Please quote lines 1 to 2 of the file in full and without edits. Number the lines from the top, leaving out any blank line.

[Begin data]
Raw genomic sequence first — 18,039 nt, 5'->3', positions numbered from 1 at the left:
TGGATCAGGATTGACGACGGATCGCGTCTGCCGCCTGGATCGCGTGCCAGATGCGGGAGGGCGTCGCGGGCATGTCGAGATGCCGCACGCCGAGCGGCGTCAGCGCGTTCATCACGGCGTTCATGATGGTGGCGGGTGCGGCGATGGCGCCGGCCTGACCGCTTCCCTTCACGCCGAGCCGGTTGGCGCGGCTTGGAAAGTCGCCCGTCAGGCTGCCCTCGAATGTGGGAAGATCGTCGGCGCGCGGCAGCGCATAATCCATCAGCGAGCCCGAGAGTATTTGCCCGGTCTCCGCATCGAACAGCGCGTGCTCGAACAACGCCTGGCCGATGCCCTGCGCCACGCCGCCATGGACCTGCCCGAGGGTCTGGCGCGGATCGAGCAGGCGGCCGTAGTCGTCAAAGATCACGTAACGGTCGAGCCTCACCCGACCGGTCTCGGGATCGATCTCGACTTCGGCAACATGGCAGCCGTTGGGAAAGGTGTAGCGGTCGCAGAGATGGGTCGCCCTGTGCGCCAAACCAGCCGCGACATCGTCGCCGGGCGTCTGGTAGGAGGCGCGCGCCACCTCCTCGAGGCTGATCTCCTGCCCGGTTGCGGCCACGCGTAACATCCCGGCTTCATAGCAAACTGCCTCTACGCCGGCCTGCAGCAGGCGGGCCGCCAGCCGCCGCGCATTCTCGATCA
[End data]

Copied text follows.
Raw genomic sequence first — 18,039 nt, 5'->3', positions numbered from 1 at the left:
TGGATCAGGATTGACGACGGATCGCGTCTGCCGCCTGGATCGCGTGCCAGATGCGGGAGGGCGTCGCGGGCATGTCGAGATGCCGCACGCCGAGCGGCGTCAGCGCGTTCATCACGGCGTTCATGATGGTGGCGGGTGCGGCGATGGCGCCGGCCTGACCGCTTCCCTTCACGCCGAGCCGGTTGGCGCGGCTTGGAAAGTCGCCCGTCAGGCTGCCCTCGAATGTGGGAAGATCGTCGGCGCGCGGCAGCGCATAATCCATCAGCGAGCCCGAGAGTATTTGCCCGGTCTCCGCATCGAACAGCGCGTGCTCGAACAACGCCTGGCCGATGCCCTGCGCCACGCCGCCATGGACCTGCCCGAGGGTCTGGCGCGGATCGAGCAGGCGGCCGTAGTCGTCAAAGATCACGTAACGGTCGAGCCTCACCCGACCGGTCTCGGGATCGATCTCGACTTCGGCAACATGGCAGCCGTTGGGAAAGGTGTAGCGGTCGCAGAGATGGGTCGCCCTGTGCGCCAAACCAGCCGCGACATCGTCGCCGGGCGTCTGGTAGGAGGCGCGCGCCACCTCCTCGAGGCTGATCTCCTGCCCGGTTGCGGCCACGCGTAACATCCCGGCTTCATAGCAAACTGCCTCTACGCCGGCCTGCAGCAGGCGGGCCGCCAGCCGCCGCGCATTCTCGATCA